3

Let’s say I have many lists of this kind on a page:

  1. Click on the Foo button.
  2. Tick the Bar box.
  3. Click on the Save button.

How should I emphasize Foo, Bar, and Save?

  1. Bold?

    1. Click on the Foo button.
    2. Tick the Bar box.
    3. Click on the Save button.
  2. Italic?

    1. Click on the Foo button.
    2. Tick the Bar box.
    3. Click on the Save button.
  3. Quotes?

    1. Click on the “Foo” button.
    2. Tick the “Bar” box.
    3. Click on the “Save” button.

NOTE: I want the lists to be read as easy as possible.

4
  • 1
    This is really a matter of preference. Most of the UI stuff I've created, especially directions for web applications, use quotes.
    – emsoff
    Feb 17 '14 at 8:38
  • I like to use quotes. Bold is much easier to scan and read. I can’t decide!
    – user557108
    Feb 17 '14 at 8:43
  • "Click on the Foo button." is how it's done conventionally.
    – Kris
    Feb 17 '14 at 11:07
  • You should never use quotes to emphasise something. In this case, though, you're not really emphasising as such—you're quoting literally a string of text that appears on the button/link/menu entry/what-have-you. So quotes work here. Feb 17 '14 at 11:14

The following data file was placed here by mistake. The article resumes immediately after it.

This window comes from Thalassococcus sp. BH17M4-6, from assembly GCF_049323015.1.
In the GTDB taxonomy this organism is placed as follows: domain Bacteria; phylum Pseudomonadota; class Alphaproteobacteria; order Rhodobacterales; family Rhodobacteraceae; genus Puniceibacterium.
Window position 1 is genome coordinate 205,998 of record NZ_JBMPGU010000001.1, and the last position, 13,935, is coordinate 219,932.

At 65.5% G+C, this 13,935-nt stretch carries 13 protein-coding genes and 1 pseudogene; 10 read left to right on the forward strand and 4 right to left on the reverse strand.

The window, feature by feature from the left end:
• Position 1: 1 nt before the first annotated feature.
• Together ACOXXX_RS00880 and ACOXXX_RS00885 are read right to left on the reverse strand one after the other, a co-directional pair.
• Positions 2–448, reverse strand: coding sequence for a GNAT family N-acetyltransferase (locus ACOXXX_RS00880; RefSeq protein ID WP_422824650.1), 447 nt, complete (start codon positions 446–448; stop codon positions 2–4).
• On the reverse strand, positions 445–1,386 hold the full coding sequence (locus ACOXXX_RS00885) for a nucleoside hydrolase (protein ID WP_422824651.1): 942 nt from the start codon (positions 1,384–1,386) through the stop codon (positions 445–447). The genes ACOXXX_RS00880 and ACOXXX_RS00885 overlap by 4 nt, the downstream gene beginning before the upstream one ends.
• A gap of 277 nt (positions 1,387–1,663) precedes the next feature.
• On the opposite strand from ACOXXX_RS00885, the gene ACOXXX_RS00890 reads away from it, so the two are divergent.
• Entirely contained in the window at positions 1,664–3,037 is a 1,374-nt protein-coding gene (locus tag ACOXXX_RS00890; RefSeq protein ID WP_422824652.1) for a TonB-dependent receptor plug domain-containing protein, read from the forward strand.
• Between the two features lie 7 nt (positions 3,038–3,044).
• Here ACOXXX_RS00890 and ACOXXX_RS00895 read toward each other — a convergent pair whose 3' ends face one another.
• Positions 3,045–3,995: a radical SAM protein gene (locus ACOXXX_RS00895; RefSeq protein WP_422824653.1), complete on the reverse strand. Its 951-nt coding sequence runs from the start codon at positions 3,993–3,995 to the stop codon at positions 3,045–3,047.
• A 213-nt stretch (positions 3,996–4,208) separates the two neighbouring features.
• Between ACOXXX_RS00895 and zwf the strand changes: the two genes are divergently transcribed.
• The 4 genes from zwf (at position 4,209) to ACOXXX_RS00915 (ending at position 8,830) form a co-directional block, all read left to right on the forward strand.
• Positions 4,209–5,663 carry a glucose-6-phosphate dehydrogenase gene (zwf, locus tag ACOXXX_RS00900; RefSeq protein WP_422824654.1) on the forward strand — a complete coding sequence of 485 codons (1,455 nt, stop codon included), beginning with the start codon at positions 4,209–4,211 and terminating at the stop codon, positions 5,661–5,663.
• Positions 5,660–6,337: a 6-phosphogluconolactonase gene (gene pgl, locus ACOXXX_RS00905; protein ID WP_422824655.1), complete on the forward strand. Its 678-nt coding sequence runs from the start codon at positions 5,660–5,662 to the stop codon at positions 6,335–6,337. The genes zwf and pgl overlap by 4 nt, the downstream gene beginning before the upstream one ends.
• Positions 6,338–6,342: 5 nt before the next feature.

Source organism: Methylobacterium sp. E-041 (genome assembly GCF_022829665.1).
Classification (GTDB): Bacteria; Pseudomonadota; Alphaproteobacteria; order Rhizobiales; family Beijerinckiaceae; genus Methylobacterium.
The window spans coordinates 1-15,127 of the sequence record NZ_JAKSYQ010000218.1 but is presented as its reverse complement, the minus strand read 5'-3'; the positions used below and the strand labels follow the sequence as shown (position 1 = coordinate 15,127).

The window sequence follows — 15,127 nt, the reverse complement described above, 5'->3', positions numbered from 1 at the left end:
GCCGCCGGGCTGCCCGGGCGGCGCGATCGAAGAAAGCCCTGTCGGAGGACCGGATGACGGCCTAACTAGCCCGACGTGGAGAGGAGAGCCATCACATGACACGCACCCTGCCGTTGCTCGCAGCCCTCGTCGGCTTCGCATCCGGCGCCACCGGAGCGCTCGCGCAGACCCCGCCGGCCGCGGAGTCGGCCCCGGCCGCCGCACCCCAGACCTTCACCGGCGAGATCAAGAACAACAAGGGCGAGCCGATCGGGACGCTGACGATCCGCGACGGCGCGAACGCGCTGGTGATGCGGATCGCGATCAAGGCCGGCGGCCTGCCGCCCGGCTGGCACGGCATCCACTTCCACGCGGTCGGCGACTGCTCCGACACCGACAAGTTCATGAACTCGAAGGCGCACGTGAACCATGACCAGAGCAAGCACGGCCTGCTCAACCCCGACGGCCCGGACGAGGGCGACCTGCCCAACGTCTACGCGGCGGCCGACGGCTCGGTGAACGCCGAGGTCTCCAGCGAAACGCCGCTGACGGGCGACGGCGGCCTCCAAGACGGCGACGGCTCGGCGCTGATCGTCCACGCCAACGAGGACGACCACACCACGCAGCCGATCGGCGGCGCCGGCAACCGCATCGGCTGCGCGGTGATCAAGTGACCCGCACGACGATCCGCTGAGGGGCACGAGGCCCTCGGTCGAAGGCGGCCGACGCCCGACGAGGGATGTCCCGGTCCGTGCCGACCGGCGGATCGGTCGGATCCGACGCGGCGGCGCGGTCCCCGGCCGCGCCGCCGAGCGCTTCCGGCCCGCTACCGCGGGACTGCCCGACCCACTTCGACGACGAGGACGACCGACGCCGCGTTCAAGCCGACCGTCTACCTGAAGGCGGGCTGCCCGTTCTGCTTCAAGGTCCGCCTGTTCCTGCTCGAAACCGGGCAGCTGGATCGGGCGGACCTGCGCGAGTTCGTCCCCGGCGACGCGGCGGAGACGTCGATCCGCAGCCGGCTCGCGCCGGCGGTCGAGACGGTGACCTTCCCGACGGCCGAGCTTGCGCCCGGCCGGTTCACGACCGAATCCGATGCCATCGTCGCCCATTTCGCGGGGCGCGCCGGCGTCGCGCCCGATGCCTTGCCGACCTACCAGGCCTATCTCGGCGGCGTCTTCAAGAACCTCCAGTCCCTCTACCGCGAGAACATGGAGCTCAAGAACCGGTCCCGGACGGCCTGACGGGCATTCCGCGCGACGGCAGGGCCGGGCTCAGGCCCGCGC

3

This is purely a matter of style, which is entirely subjective.

When writing this sort of text, I tend to use bold for button names, but there may be the means to name the actual button itself: foo

Using such styling might be useful if your line spacing is sufficiently wide to accommodate it.

1
  • That looks great on the page, as well.
    – Lambie
    Jun 30 '18 at 15:41
0

"Click on the Foo button." is how it's done conventionally.

0

Here is how I use:

  • Bold: use for sudden contrast, when the emphasis shouldn't be fleeting and need to refer later, or when the emotion is pushed to extreme
  • Italic: use when the word naturally emerge and dissipate into the flow
  • Underline: sentence breakdown, because it can differentiate a segment with multiple words, and multiple segment close together
  • Quote: wording choice, which can be a new term just being coined, or a sarcasm

Not the answer you're looking for? Browse other questions tagged or ask your own question.